The sign on the door of my hole-in-the wall company (with holes in its walls) read Globally Empowering Language Solutions. The paint was chipped and flaking, and so was I. I’d been through a lot. I was old enough to remember when translations were done by skilled human professionals. But all of that was changed, and I’d learned to live with it. Changes come with the territory, and I was not about to buck the tide.
I arrived at the office around 10 am. I would say my desk was in serious disarray but disarray was too kind a word. The phone rang.
I managed “Sanjay Noir. What can I do for you?” while trying to shake off the lingering effects of last night’s cheap booze.
“No, I am not interested in being a part owner of an Ostrich farm.” The sound the phone made when I slammed it down echoed off the stucco walls around me.
I had moved to this location in search of cheap rents and cheap booze. I had found both, but there were downsides to deal with.
The natives outside might not have been restless, but they were certainly noisy. I closed the window to shut out the din. Just then, the computer on my desk emitted a strangely out-of-place melodious chime, announcing the arrival of an e-mail. After pondering the consequences of putting off a trip to the toilet in favor of reading the e-mail, I opted for the e-mail. That would prove to be a mistake, in more ways than one. The e-mail went something like this:
Hi! I hope you’re having a fantastic day!
I’m Ludmila Yablokova at Cosmic Megatranslations. We need to translate 10,000 pages of Japanese to English within two weeks. If you can do this work, can meet our budget requirements, and can use our standard Freelunch translation memory system, we would like to send you work immediately. Please reply as soon as possible. I am looking forward to hearing from you.
Have a great day!
I took a moment to consider the offer. It was sent from a gmail account and provided no clues as to Ludmila’s physical address. I did a search for the company name and immediately found it. Their website’s top page was filled with nausea-inducing animated graphics. It reminded me of a bunch of gaudy Hawaiian shirts being tossed around in a laundromat drier. Feeling a bit dizzy, I turned away. When I looked back at the screen, I saw that they had 8,000 translators and translate more than 150 languages. One of the charming parts of the Internet is that you don’t have to struggle to keep a straight face as you lie.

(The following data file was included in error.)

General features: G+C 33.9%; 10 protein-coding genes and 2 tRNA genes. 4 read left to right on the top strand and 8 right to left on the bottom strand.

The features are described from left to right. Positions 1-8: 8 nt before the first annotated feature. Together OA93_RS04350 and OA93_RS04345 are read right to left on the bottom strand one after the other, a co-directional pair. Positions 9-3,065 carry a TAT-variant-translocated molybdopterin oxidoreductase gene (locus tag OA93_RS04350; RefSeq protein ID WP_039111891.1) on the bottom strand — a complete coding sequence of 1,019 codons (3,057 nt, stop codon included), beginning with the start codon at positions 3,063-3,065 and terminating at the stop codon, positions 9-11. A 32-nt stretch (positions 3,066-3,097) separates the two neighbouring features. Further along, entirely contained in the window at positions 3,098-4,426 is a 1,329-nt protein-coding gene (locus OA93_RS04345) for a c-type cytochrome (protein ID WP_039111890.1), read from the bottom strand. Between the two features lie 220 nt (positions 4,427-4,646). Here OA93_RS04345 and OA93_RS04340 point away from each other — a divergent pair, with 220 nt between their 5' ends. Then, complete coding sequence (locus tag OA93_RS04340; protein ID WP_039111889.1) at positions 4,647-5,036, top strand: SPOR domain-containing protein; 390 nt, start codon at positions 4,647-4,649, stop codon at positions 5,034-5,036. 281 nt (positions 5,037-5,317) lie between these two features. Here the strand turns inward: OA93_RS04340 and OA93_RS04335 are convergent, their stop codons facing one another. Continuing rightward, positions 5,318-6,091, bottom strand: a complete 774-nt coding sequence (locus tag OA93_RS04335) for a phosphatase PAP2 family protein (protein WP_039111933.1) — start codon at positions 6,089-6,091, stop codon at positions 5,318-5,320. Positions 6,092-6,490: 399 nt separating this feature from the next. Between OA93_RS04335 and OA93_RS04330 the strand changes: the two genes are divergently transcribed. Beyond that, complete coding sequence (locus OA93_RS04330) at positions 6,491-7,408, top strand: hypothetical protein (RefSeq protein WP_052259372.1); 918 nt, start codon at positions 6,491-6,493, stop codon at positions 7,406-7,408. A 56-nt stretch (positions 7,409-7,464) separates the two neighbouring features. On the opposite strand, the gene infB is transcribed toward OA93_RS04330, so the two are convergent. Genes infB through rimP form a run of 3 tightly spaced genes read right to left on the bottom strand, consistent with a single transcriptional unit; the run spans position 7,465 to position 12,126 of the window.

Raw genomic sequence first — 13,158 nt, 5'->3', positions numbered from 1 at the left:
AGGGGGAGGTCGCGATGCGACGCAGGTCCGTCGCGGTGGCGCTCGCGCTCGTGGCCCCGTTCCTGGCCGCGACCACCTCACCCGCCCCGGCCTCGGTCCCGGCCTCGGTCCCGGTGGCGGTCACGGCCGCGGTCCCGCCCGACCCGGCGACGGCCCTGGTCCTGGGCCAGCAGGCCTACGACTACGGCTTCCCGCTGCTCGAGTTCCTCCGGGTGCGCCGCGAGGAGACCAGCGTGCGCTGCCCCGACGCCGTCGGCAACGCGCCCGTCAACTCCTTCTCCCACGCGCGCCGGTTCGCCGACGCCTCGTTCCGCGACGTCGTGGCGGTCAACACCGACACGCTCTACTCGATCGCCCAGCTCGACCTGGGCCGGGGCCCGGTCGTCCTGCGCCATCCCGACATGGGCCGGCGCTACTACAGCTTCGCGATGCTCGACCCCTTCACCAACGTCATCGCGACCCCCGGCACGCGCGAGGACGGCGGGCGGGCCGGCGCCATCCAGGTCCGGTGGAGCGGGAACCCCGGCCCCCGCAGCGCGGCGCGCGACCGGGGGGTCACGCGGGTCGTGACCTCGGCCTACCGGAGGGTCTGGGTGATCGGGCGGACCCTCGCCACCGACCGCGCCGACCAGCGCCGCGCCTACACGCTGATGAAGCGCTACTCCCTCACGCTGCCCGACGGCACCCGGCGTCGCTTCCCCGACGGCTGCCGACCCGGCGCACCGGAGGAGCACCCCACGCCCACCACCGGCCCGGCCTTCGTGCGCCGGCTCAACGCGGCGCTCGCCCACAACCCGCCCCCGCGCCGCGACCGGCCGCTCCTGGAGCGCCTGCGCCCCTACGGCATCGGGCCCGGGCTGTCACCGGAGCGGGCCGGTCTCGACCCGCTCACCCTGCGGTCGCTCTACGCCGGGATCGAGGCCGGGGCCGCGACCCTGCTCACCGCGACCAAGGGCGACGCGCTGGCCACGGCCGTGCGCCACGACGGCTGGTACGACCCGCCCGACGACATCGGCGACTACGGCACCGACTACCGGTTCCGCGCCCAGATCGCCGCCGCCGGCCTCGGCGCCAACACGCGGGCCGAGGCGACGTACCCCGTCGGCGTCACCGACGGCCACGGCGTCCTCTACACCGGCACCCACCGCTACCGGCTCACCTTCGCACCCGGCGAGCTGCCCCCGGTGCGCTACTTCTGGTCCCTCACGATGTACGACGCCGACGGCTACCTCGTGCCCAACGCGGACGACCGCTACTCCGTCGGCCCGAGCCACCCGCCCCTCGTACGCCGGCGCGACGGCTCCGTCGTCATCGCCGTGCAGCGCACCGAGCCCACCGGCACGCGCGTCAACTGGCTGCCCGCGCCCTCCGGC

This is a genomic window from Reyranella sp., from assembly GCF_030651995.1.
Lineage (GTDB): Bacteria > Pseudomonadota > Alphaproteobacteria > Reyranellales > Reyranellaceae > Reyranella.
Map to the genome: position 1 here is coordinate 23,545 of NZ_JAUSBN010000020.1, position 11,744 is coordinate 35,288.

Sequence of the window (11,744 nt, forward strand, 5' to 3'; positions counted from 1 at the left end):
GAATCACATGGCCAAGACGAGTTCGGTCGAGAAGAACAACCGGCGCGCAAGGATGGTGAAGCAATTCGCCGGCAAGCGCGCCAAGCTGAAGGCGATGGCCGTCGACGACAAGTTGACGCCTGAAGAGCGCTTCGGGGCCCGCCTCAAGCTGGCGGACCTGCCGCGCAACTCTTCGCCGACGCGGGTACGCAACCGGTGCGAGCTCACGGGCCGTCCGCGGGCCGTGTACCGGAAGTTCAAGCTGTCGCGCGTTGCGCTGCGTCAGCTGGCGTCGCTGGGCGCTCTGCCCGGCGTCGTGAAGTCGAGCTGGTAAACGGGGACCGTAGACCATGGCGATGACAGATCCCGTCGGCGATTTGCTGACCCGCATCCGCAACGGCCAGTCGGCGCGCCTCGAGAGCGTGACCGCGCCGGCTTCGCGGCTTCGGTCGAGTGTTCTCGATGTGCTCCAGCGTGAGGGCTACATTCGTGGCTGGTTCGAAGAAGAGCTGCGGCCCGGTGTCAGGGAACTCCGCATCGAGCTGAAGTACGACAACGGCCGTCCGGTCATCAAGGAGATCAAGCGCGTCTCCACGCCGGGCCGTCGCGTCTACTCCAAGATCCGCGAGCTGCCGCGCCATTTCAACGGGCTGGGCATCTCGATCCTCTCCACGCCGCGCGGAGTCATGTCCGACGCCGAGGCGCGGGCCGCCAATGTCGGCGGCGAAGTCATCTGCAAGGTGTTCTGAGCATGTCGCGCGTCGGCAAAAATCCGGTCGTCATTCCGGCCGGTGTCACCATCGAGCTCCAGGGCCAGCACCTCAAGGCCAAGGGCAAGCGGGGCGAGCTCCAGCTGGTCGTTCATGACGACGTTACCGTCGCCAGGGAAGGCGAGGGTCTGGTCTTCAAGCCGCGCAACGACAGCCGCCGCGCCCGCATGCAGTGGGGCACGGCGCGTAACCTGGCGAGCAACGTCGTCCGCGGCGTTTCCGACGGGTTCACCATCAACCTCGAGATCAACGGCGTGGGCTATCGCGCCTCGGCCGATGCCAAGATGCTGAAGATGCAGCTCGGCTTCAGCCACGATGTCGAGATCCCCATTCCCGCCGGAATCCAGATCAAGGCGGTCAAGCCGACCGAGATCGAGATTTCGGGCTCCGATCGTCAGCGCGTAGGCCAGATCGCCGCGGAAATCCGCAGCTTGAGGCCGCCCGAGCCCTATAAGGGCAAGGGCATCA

When I gazed back at the Cosmic Megatranslations website, it looked as if they were in Russia, but they claimed to have branches in 11 major cities around the globe. No addresses were given for any of their branches. I was in no position to complain or fret. After realizing that anyone using Google Earth can out me in seconds as being in this hole of an office, I had stopped disclosing my own physical address.
A 10,000-page job is nothing to sneeze at. It would finance just about any foolish thing I wanted to buy or do in the immediate future. I thought for a moment, a very short moment, and banged out my reply, which went something like this:
Dear Ludmila: Thank you for your inquiry. Yes we can handle your work. Please send it as soon as possible. Our rate would be 0.04 USD/word. And, yes, we are familiar with the Freelunch TM system. We use it all the time.
Sanjay Noir, President
Global Language Solutions
As I waited for Ludmilla’s reply, I began to wonder what the subject matter might be. Electronics? Mechanical? Legal? Something else? It mattered little, though. A quick post to a reverse-auction website would suck in dozens of people willing to do the translations at less than Ludmilla’s price. Some of them had been let go from call centers set up here for Japanese companies, where they had been doing bad impersonations of unhelpful Japanese call center operators. They were now being replaced by AI call center operators. They would certainly produce junk, but Ludmila was in no position to be picky, and neither was I. All the translators needed to do was churn out lots of English-like words.
Ludmilla placed the order, and the Japanese files started to arrive in a matter of minutes. Hundreds of pdf files of internal documents from Zetsurin Seiyaku, a Japanese company marketing the popular pecker-perkerupper health drink called Yoru no Teio. They were being sued for patent infringement by a US patent troll, which had engaged a tiny law firm to be their “hired mouth.” The US law firm had either gone to Ludmilla or to a US translation broker who was outsourcing to Ludmilla to translate a huge volume of discovery documents. Naturally, bad water flows downhill, and that’s how the work arrived at my doorstep. The translation brokering business works in strange ways, but it was not for me to question the system.
We found enough translators and got the translations back to Ludmilla on time. But it turned out that she claimed to be unable to pay me until her translation broker client in the US paid her. The translation broker in the US, in turn, couldn’t make payment until they received payment from their law firm client. I imagined that the law firm needed to be paid by the troll before they could send payment to the US translation broker, but I was wrong. The two-man law firm and the patent troll were actually the same outfit. As I said, bad water flows downhill, and it had reached me, Sanjay Noir, President of Globally Empowering Language Solutions.